Dubai: So you can’t have a three-course meal in space, or can you?
Despite all the limitations of food preparation in orbit, and contrary to popular belief, astronauts do still actually have a variety of meals, from unleavened breads to soups, sweets and savoury dishes on the International Space Station (ISS).
However, since there are no floating shops anywhere, they’d have to be supplied with pre-packaged food from Earth to survive. And because there are no fridges on the ISS, (yes, you heard it right!) these space foods should also be able to last a fair bit of time until astronauts can restock during the next scheduled food delivery.
During Gulf News’ recent trip to Moscow while following first Emirati astronaut Hazza Al Mansoori’s final preparations for the September 25 mission to the ISS, we got hold of some Astrofood from the Space Food Laboratory. This company is the first to make real astronaut food available to the public for mass consumption anywhere in the world.
The astrofood that they produce is a “physiologically beneficial and balanced product, made using only natural ingredients.” Similar to the Meals, Ready-To-Eat (MREs) issued to the US military, Astrofoods are prepared with the astronaut’s nutritional and calorie needs in mind.
So what exactly are these space foods and how are they made?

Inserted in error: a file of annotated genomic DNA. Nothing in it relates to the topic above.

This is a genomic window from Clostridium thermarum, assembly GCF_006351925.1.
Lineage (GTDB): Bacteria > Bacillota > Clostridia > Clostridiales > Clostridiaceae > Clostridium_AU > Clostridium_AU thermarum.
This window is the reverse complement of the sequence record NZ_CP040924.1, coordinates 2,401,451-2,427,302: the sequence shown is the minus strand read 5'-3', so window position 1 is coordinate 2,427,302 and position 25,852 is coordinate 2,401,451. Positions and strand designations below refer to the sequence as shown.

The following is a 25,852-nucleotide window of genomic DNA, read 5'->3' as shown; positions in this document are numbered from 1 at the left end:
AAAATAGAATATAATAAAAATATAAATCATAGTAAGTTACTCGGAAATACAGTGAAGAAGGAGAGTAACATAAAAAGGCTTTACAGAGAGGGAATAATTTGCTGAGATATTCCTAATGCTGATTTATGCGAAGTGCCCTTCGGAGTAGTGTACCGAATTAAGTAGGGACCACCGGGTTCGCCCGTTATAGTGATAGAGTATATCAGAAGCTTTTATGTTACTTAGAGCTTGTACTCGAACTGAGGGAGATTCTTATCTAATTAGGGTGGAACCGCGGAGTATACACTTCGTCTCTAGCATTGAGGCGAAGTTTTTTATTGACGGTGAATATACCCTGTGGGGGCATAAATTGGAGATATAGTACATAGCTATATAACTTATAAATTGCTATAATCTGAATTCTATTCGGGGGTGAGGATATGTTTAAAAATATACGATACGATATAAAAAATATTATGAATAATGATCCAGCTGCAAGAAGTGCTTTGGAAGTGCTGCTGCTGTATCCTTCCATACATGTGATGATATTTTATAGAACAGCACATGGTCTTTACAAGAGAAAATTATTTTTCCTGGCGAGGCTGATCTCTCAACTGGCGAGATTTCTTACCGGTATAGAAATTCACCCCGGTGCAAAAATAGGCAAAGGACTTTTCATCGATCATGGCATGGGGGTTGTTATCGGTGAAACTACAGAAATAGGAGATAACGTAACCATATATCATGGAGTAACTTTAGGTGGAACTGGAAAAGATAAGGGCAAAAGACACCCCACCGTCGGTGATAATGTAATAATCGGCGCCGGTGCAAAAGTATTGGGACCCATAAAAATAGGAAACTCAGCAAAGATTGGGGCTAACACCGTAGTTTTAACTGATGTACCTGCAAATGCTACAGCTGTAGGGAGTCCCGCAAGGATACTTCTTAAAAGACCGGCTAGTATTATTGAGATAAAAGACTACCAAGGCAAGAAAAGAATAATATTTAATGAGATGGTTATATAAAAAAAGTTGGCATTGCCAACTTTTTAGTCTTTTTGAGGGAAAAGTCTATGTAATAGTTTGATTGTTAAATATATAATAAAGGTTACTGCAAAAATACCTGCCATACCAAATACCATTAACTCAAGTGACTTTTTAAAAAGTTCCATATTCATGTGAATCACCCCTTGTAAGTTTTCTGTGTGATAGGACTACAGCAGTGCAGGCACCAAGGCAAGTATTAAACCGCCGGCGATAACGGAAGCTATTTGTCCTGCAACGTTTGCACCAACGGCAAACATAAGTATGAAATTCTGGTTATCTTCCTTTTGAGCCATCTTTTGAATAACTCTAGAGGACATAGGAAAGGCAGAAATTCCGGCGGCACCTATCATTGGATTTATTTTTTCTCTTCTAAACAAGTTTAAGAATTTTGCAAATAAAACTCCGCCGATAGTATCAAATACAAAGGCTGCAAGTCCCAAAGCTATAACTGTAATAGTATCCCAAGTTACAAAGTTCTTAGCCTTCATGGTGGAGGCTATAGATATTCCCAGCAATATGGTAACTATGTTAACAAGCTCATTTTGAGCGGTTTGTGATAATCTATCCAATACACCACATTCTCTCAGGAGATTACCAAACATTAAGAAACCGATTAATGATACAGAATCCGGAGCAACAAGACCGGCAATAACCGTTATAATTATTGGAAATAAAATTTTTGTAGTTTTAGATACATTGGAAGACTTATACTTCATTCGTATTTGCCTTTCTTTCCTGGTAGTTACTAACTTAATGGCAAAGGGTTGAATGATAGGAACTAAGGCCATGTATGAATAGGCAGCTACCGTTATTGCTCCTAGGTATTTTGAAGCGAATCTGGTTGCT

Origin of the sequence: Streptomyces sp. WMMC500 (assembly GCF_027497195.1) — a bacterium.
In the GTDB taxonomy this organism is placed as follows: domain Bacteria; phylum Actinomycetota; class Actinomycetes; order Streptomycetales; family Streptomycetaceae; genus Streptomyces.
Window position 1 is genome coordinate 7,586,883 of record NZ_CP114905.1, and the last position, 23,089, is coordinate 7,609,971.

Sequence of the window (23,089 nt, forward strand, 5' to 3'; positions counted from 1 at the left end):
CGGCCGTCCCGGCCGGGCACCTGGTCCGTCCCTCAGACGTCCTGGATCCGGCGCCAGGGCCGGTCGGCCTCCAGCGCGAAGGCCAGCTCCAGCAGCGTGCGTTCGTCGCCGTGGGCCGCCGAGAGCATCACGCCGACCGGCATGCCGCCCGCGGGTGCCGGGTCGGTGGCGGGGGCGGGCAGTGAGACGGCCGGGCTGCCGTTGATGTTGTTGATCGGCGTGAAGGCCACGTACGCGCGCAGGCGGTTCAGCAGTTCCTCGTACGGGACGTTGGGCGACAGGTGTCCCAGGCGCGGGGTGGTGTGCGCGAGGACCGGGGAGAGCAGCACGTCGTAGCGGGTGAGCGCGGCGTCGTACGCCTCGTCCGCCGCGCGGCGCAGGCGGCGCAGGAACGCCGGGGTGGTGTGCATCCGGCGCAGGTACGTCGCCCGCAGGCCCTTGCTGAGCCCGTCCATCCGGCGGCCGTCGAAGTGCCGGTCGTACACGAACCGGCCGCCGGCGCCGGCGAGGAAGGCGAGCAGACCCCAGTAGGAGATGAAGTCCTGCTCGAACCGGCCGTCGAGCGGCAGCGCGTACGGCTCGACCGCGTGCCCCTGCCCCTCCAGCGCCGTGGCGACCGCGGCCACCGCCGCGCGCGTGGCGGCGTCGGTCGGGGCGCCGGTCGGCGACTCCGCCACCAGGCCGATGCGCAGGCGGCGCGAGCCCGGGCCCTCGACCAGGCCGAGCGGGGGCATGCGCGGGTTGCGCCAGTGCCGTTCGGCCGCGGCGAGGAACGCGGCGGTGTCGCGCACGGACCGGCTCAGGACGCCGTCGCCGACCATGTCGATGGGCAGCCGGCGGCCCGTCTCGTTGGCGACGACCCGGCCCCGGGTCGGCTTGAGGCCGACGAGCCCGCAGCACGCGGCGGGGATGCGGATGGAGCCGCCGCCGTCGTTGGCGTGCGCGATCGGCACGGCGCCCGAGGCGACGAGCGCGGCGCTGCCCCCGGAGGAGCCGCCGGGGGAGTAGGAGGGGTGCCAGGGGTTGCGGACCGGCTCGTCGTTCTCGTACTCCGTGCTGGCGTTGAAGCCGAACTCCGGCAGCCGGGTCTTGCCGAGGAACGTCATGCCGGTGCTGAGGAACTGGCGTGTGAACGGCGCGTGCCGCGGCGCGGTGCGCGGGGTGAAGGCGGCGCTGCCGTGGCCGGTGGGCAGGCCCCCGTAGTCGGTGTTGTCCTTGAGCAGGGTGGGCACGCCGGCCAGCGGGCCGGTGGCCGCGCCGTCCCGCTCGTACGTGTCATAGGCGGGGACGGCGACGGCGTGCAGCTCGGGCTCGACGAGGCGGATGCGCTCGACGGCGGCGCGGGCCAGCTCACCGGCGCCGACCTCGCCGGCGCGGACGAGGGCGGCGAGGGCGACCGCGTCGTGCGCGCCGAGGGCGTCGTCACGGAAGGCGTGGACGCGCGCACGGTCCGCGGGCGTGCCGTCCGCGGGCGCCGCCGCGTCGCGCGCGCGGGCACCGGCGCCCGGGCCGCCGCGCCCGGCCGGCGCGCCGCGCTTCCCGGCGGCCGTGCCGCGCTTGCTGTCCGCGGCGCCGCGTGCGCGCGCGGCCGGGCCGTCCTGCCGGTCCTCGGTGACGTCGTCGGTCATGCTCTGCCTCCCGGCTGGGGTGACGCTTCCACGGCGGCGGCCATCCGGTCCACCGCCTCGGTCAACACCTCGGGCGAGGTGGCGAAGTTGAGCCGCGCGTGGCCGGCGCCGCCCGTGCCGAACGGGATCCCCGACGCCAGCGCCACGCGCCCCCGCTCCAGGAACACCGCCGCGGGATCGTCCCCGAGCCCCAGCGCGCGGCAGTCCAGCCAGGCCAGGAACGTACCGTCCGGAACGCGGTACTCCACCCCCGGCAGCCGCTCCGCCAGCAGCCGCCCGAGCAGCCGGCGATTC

Space food is anything edible prepared on Earth intended to be sent to space for consumption. They are packaged in different ways and sent to the ISS every few months.
Russian cosmonaut Yuri Gagarin, the first man in space, snacked on space food stored in squeeze tubes like toothpaste on the Vostok 1 spacecraft. Since liquids are heavy and could just bubble up and float in space, Astrofood has to be dispensed from a tube straight to a spoon.
Through time and improvements in technology, space food was then packaged in different forms. Some were freeze-dried, canned, packed with low moisture, pre-cooked or dehydrated. Drinks also come in dehydrated form and just rehydrated using recycled water on the station.
During Al Mansoori’s eight-day stay on the orbital lab, he will have a chance to eat Emirati dishes and share them with his space colleagues.
On the menu are the balaleet, a traditional, sweet Emirati breakfast dish of egg and vermicelli, the saloona, a stew made up of spicy vegetables with meat or fish, and the madrooba, which is salt-cured fish seasoned with spices in a pot.
Aside from these, a daily menu of different types of food will be served which Al Mansoori handpicked prior to his trip.
Once on the ISS, astronauts log the food they have eaten and the data is analysed by ground station officials for feedback, if any.
What do space foods taste like?
According to Nasa, our sense of taste gets affected in space. The way astronauts savour food in zero gravity is different from when they eat food on Earth. Because of weightlessness, an astronaut’s face could get puffy because of the fluid shift in their bodies. This can feel like a heavy cold that can affect their sense of smell, which in turn affects their sense of taste.
So astronauts have the option to spice up their meals with condiments available in liquid form such as salt, pepper, hot sauces, honey, soy sauce, or barbeque sauce.
What do space foods taste like on Earth?
Gulf News wouldn’t pass the chance to taste space food. So while in Moscow, we got ourselves four different flavours. For starters, we got the Russian spiced mutton soup. For the main dish we had veal with vegetables and chicken meat with prunes. The cottage cheese with blackcurrant puree was perfect for dessert.
Disclaimer: The verdict of our unbiased taste testers was given in the spirit of pure fun.